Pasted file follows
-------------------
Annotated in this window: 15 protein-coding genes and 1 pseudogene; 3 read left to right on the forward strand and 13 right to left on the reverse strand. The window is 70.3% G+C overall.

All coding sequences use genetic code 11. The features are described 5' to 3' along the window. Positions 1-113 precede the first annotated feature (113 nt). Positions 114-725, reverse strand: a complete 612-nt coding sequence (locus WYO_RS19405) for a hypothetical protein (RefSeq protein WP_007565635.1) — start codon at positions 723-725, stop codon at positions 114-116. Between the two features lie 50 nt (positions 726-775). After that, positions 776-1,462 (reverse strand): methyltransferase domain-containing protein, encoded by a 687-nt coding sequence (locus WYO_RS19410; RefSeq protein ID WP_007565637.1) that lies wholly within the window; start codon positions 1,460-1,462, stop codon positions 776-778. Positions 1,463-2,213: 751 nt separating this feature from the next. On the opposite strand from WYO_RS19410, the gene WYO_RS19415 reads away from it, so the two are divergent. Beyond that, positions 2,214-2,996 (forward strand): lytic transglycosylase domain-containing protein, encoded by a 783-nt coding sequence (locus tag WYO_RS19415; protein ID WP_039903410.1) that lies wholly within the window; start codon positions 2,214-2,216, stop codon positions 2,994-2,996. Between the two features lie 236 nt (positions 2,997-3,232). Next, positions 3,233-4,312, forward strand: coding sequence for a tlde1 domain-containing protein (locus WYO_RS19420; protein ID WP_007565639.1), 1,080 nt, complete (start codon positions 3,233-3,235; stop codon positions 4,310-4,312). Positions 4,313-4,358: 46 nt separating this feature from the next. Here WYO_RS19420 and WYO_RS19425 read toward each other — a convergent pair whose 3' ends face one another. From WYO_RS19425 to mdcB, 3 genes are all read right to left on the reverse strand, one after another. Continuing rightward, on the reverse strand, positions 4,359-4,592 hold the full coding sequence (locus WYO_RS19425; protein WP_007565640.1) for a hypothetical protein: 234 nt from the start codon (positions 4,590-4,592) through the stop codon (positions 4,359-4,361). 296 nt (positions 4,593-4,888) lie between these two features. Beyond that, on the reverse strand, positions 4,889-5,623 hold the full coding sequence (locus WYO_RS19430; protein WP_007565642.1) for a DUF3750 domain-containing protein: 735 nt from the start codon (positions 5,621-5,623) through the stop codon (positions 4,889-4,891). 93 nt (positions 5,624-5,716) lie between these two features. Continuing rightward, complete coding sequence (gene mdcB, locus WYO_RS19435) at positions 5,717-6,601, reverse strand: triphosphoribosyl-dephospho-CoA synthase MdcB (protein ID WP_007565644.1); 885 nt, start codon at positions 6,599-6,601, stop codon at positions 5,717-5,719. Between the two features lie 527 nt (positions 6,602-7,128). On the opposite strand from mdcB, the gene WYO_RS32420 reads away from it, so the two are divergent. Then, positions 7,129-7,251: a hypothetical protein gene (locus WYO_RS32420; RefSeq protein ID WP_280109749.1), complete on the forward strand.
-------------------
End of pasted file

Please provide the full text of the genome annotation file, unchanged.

Annotated in this window: 15 protein-coding genes and 1 pseudogene; 3 read left to right on the forward strand and 13 right to left on the reverse strand. The window is 70.3% G+C overall.

All coding sequences use genetic code 11. The features are described 5' to 3' along the window. Positions 1-113 precede the first annotated feature (113 nt). Positions 114-725, reverse strand: a complete 612-nt coding sequence (locus WYO_RS19405) for a hypothetical protein (RefSeq protein WP_007565635.1) — start codon at positions 723-725, stop codon at positions 114-116. Between the two features lie 50 nt (positions 726-775). After that, positions 776-1,462 (reverse strand): methyltransferase domain-containing protein, encoded by a 687-nt coding sequence (locus WYO_RS19410; RefSeq protein ID WP_007565637.1) that lies wholly within the window; start codon positions 1,460-1,462, stop codon positions 776-778. Positions 1,463-2,213: 751 nt separating this feature from the next. On the opposite strand from WYO_RS19410, the gene WYO_RS19415 reads away from it, so the two are divergent. Beyond that, positions 2,214-2,996 (forward strand): lytic transglycosylase domain-containing protein, encoded by a 783-nt coding sequence (locus tag WYO_RS19415; protein ID WP_039903410.1) that lies wholly within the window; start codon positions 2,214-2,216, stop codon positions 2,994-2,996. Between the two features lie 236 nt (positions 2,997-3,232). Next, positions 3,233-4,312, forward strand: coding sequence for a tlde1 domain-containing protein (locus WYO_RS19420; protein ID WP_007565639.1), 1,080 nt, complete (start codon positions 3,233-3,235; stop codon positions 4,310-4,312). Positions 4,313-4,358: 46 nt separating this feature from the next. Here WYO_RS19420 and WYO_RS19425 read toward each other — a convergent pair whose 3' ends face one another. From WYO_RS19425 to mdcB, 3 genes are all read right to left on the reverse strand, one after another. Continuing rightward, on the reverse strand, positions 4,359-4,592 hold the full coding sequence (locus WYO_RS19425; protein WP_007565640.1) for a hypothetical protein: 234 nt from the start codon (positions 4,590-4,592) through the stop codon (positions 4,359-4,361). 296 nt (positions 4,593-4,888) lie between these two features. Beyond that, on the reverse strand, positions 4,889-5,623 hold the full coding sequence (locus WYO_RS19430; protein WP_007565642.1) for a DUF3750 domain-containing protein: 735 nt from the start codon (positions 5,621-5,623) through the stop codon (positions 4,889-4,891). 93 nt (positions 5,624-5,716) lie between these two features. Continuing rightward, complete coding sequence (gene mdcB, locus WYO_RS19435) at positions 5,717-6,601, reverse strand: triphosphoribosyl-dephospho-CoA synthase MdcB (protein ID WP_007565644.1); 885 nt, start codon at positions 6,599-6,601, stop codon at positions 5,717-5,719. Between the two features lie 527 nt (positions 6,602-7,128). On the opposite strand from mdcB, the gene WYO_RS32420 reads away from it, so the two are divergent. Then, positions 7,129-7,251: a hypothetical protein gene (locus WYO_RS32420; RefSeq protein ID WP_280109749.1), complete on the forward strand.